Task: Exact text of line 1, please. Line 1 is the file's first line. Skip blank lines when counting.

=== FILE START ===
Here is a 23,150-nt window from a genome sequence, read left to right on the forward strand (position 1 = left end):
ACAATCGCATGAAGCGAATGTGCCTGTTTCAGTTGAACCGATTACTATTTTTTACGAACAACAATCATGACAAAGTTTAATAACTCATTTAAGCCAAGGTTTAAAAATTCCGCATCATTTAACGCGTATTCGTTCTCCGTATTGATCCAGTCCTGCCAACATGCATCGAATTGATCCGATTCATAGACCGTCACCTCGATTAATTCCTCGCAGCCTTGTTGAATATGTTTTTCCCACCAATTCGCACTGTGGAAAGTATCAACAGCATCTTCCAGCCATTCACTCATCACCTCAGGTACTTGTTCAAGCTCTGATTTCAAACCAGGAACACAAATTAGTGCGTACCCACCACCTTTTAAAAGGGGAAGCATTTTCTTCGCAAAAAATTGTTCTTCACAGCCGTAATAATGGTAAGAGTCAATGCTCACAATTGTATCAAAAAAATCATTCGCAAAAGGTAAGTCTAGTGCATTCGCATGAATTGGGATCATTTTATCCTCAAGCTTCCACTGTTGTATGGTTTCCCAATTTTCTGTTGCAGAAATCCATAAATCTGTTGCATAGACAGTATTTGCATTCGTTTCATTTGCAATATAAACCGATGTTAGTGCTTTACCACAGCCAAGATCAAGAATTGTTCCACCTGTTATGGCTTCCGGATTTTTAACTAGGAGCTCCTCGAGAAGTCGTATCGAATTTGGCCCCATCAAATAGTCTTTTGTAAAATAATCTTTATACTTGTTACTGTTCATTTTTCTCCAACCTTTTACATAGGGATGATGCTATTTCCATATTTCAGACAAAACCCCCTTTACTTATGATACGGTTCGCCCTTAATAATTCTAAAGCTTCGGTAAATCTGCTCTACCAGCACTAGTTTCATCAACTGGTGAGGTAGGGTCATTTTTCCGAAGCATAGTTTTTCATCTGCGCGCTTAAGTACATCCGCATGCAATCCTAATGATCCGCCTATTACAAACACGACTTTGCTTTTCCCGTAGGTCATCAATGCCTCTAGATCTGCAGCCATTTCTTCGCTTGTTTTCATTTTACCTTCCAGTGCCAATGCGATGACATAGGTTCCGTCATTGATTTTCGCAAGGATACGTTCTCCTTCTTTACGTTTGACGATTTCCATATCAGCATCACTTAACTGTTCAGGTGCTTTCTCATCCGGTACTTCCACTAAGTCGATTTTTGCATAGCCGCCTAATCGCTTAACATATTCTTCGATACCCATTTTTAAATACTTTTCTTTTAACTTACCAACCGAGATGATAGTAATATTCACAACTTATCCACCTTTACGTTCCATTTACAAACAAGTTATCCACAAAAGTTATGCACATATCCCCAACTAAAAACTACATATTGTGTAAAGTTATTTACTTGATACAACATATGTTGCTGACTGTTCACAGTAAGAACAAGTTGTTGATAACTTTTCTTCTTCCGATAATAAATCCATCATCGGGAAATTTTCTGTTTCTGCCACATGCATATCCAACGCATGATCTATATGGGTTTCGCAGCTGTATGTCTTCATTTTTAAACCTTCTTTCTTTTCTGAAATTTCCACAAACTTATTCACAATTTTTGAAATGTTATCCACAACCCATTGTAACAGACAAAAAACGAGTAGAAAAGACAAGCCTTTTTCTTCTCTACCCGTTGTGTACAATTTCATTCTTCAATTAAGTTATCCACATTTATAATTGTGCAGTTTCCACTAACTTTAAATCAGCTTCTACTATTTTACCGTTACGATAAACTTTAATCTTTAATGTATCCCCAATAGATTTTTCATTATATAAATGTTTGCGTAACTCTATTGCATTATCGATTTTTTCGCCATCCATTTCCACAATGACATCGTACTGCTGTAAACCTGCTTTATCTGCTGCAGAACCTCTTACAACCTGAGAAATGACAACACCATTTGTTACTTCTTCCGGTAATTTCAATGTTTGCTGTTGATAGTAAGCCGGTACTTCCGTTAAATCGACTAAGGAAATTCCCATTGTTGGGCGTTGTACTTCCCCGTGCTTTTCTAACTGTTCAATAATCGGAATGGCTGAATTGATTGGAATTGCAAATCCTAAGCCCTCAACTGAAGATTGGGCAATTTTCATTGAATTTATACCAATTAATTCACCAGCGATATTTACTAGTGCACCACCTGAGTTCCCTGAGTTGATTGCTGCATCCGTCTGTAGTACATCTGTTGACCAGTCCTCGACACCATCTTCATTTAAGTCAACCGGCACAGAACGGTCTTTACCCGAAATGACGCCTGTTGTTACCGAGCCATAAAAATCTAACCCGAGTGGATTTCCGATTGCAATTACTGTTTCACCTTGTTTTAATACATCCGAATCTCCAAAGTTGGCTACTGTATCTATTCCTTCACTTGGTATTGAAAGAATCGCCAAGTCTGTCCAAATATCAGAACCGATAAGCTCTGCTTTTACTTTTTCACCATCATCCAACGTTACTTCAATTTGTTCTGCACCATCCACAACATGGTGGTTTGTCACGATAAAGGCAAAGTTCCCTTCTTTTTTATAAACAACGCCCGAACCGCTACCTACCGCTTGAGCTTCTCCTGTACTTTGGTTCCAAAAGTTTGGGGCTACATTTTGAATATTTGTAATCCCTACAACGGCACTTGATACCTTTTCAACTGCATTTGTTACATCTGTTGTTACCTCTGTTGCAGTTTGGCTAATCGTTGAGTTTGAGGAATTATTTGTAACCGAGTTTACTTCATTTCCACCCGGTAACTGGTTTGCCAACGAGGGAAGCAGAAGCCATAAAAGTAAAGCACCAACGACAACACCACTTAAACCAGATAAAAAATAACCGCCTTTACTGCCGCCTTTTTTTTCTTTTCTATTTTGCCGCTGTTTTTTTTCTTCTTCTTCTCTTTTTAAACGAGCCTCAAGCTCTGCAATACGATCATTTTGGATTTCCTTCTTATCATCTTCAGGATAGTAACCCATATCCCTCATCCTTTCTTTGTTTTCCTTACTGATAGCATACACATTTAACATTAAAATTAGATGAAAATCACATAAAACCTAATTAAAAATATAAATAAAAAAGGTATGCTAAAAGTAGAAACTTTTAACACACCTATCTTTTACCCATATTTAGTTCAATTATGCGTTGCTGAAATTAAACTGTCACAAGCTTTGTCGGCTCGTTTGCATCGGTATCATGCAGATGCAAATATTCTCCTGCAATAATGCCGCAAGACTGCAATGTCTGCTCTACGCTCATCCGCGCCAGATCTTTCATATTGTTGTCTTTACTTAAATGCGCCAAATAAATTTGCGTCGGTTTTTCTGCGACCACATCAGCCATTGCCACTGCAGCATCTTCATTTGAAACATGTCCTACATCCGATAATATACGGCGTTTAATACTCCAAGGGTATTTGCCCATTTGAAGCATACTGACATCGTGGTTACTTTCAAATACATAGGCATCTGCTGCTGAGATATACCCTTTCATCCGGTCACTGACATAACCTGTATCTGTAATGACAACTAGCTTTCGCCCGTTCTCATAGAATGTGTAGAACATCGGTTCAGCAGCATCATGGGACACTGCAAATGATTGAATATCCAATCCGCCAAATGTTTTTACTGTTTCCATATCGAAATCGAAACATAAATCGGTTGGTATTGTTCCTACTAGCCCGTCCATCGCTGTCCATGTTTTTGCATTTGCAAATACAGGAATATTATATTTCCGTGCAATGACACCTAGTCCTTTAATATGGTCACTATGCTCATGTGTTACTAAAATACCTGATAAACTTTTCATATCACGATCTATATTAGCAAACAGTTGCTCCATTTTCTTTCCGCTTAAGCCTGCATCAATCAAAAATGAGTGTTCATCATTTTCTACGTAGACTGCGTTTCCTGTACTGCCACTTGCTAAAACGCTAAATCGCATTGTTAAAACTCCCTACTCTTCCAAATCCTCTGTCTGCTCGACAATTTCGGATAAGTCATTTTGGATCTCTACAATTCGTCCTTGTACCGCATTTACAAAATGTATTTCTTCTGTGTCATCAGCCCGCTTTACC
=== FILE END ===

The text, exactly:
Here is a 23,150-nt window from a genome sequence, read left to right on the forward strand (position 1 = left end):